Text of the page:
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Class “Color Experience”, Stanford, Fall 2016
Today is such a time, when the project of interpretation is largely reactionary, stifling. Like the fumes of the automobile and of heavy industry which befoul the urban atmosphere, the effusion of interpretations of art today poisons our sensibilities. In a culture whose already classical dilemma is the hypertrophy of the intellect at the expense of energy and sensual capability, interpretation is the revenge of the intellect upon art.
Even more. It is the revenge of the intellect upon the world. To interpret is to impoverish, to deplete the world – in order to set up a shadow world of ‘meanings.’ It is to turn the world into this world. (‘This world’! As if there were any other.)
The world, our world, is depleted, impoverished enough. Away with all duplicates of it, until we again experience more immediately what we have.
Susan Sontag, Against Interpretation
Contrary to the current presumption, if there is any man who has no right to solitude, it is the artist. Art cannot be a monologue.
Albert Camus, Create Dangerously
Just as we should view art not as an accumulation of so-called art objects, but as a way of approaching knowledge, we should also view knowledge not as an accumulation of data, but as a flexible mechanism for reorganizing reality.
Luis Camnitzer, An Artist, a Leader, and a Dean Were on a Boat…
Player: “Maestro, please let me know when to start playing!”
Karajan: “Start, when you can’t stand it no more!”
Itay Talgam, on Herbert von Karajan
… reasoning pushes people not towards the best decisions but towards decisions that are easier to justify.
Hugo Mercier, Dan Sperber, Why do humans reason? Arguments for an argumentative theory, 2011
Allowing people to perceive their perceptions – making them aware of their perceptions. We’ve decided to investigate this and to make people conscious of their consciousness. …
If we define art as part of the realm of experience, we can assume that after a viewer looks at a piece, he “leaves” with the art, because the “art” has been experienced. We are dealing with the limits of the experience – not, for instance, with the limits of painting. We have chosen that experience out of the realm of experience to be defined as “art” because having that label it is given special attention. Perhaps this is all “Art” means – this Frame of Mind. …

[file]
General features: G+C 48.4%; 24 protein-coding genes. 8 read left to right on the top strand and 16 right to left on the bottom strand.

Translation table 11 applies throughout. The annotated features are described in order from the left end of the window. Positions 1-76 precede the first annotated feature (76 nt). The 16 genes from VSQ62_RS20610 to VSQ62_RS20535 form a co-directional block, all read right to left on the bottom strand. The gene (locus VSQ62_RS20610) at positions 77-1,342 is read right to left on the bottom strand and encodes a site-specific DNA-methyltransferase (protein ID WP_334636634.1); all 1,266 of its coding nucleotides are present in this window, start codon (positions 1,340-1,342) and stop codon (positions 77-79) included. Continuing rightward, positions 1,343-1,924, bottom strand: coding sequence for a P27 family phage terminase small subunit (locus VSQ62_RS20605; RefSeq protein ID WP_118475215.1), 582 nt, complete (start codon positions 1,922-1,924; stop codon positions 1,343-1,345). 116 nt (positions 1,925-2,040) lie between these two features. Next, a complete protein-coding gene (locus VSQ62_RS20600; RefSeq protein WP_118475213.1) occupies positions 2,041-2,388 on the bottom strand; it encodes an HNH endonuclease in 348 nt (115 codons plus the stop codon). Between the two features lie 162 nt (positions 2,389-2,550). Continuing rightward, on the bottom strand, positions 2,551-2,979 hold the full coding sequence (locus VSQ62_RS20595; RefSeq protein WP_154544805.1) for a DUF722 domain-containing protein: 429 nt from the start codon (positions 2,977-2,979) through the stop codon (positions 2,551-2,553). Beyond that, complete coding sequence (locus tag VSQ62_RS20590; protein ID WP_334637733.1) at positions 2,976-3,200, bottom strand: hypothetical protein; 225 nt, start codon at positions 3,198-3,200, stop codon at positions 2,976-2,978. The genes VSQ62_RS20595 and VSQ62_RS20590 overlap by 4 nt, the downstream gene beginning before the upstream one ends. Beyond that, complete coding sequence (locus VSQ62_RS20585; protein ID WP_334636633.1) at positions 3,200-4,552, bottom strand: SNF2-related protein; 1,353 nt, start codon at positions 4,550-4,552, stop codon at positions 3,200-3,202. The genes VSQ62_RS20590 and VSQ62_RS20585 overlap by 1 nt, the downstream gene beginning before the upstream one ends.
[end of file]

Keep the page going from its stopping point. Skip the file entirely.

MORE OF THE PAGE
The object of art may be to seek the elimination of the necessity of it. …
The experience is the “thing”, experiencing is the “object”. …
All art is experience, yet not all experience is art. The artist chooses from experience that which he defines as art, possibly because it has not yet been experienced enough, or because it needs to be experienced more. …
All art-world distinctions are meaningless.
Robert Irwin, James Turrell, Ed Wortz, A Report on the Art and Technology Program of the Los Angeles County Museum of Art, 1971
If we ignore what other people are thinking, or have thought in the past, then rational discussion must come to an end, though each of us may go on happily talking to himself. Some philosophers have made a virtue of talking to themselves, perhaps because they felt that there was nobody else worth talking to. I fear that the practice of philosophizing on this somewhat exalted plane may be a symptom of the decline of rational discussion. No doubt God talks mainly to Himself because He has no-one worth talking to. But philosophers should know that they are no more godlike then other men.
Karl Popper, The Logic of Scientific Discovery, preface to the English edition
The silly myth that the genius has to “suffer” is the sly excuse of a society which does not care for its productive members unless their work promises immediate technological or economic applications with calculable profit.
Theories deal with the world on its own terms, absolutely. Models are metaphors, relative descriptions of the object of their attention that compare it to something similar already better understood via theories. Models are reductions in dimensionality that always simplify and sweep dirt under the rug. Theories tell you what something is. Models tell you merely what something is partially like.
First, we recognise space as the product of interrelations…
Second, we understand space as the sphere of the possibility of the existence of multiplicity… Without space, no multiplicity; without multiplicity, no space…
Third, … we recognize space as always under construction. … perhaps we could imagine space as a simultaneity of stories-so-far.
Doreen Massey, For Space